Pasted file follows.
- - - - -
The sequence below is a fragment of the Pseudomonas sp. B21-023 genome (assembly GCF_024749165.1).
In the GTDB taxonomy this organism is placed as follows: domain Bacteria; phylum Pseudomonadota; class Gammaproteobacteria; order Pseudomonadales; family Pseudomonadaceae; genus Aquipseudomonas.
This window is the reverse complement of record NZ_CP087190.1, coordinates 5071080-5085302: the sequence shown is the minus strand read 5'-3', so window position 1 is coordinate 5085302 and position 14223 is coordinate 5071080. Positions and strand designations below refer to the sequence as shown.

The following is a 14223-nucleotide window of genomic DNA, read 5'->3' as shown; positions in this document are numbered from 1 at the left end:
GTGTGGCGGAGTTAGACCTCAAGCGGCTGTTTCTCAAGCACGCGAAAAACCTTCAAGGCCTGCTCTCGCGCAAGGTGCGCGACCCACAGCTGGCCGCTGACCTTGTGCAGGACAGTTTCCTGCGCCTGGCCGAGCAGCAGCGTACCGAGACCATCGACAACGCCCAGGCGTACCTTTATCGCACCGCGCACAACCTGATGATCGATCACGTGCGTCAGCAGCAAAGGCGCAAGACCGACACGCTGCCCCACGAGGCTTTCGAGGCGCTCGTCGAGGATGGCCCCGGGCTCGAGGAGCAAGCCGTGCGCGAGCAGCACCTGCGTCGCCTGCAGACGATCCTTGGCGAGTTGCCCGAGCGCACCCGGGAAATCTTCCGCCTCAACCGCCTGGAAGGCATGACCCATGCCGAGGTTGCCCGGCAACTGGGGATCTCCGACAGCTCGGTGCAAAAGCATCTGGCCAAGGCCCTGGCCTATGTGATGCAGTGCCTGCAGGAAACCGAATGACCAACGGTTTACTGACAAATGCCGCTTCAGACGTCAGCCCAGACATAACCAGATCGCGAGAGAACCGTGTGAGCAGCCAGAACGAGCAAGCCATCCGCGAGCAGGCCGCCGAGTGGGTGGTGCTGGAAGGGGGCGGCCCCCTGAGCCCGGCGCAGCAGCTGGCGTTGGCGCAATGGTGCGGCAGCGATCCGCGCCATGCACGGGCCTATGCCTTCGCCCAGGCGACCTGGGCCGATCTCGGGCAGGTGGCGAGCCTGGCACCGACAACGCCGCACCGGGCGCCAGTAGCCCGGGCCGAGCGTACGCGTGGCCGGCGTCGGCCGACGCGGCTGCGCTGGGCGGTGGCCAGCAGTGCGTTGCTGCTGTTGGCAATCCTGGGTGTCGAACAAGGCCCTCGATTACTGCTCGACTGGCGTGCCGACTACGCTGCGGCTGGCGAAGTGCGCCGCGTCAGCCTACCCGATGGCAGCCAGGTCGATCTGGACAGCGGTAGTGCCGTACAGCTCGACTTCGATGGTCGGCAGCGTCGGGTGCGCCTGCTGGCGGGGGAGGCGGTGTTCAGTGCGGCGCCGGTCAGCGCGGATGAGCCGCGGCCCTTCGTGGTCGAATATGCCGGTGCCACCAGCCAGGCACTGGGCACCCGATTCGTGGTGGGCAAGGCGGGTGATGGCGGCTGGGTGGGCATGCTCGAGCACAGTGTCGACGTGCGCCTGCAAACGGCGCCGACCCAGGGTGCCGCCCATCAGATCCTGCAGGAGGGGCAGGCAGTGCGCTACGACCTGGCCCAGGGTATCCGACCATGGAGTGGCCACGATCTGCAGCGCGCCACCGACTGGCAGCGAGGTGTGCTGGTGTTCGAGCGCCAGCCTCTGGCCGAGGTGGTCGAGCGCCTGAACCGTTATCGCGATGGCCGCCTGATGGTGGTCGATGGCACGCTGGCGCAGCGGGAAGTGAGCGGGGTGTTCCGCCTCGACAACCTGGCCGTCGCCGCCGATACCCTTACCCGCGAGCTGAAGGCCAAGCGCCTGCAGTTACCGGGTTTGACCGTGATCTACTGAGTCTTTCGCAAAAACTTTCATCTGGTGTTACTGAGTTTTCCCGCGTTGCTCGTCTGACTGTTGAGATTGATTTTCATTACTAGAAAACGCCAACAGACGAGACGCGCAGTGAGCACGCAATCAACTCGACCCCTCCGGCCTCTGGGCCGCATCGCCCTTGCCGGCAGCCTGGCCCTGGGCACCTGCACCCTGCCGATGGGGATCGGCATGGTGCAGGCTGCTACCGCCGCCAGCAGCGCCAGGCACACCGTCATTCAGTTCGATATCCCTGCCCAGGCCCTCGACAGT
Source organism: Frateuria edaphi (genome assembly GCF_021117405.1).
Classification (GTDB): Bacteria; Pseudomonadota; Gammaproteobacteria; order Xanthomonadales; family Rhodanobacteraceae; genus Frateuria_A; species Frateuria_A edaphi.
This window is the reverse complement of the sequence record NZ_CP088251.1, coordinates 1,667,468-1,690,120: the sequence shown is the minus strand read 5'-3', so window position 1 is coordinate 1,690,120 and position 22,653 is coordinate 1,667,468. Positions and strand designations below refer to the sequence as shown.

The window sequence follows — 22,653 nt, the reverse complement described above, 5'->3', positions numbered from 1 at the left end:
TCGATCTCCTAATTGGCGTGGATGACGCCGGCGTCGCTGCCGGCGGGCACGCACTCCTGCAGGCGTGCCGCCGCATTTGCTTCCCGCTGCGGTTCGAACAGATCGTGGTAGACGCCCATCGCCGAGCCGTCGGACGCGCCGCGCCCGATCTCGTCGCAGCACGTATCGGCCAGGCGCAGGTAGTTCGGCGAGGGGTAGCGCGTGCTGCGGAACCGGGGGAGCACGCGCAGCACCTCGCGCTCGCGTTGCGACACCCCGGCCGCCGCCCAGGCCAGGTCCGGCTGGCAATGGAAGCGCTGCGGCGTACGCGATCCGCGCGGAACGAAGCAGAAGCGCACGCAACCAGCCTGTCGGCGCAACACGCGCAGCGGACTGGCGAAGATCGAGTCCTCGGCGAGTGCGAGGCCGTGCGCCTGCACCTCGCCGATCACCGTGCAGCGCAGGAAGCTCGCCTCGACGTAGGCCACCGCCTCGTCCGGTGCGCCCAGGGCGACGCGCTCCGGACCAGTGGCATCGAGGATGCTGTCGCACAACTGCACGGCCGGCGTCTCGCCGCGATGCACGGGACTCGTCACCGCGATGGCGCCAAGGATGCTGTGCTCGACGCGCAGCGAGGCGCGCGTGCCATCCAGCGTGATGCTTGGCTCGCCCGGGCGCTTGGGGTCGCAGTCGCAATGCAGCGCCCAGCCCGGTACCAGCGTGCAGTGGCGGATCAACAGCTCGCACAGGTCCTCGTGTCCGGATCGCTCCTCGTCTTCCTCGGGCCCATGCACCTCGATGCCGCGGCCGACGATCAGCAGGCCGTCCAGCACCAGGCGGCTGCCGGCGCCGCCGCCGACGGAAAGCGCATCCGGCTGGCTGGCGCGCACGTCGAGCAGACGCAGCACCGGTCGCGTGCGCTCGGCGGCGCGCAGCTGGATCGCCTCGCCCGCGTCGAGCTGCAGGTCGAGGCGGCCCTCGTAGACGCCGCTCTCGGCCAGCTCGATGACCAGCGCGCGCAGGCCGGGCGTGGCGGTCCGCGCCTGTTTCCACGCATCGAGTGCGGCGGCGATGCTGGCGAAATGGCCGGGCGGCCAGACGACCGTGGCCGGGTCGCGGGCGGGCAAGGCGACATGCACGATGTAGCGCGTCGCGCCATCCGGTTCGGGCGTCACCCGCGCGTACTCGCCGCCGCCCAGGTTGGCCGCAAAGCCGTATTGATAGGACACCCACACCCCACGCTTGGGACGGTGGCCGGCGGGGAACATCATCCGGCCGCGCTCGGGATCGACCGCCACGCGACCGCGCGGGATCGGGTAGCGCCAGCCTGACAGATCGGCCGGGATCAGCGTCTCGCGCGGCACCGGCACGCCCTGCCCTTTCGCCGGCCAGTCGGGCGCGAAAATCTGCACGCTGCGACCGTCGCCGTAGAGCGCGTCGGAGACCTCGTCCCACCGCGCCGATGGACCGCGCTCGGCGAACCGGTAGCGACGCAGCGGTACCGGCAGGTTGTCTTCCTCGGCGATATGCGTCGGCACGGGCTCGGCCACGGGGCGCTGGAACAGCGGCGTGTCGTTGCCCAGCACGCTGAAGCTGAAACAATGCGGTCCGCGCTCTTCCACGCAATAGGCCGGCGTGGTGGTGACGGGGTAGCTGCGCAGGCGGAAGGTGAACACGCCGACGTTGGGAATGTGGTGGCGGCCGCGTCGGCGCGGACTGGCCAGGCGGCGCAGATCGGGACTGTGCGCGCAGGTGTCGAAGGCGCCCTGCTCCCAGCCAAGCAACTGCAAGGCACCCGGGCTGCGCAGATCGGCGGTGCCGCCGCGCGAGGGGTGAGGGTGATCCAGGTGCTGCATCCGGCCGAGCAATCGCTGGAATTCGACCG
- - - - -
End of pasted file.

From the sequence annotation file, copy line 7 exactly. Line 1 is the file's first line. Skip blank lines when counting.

Classification (GTDB): Bacteria; Pseudomonadota; Gammaproteobacteria; order Xanthomonadales; family Rhodanobacteraceae; genus Frateuria_A; species Frateuria_A edaphi.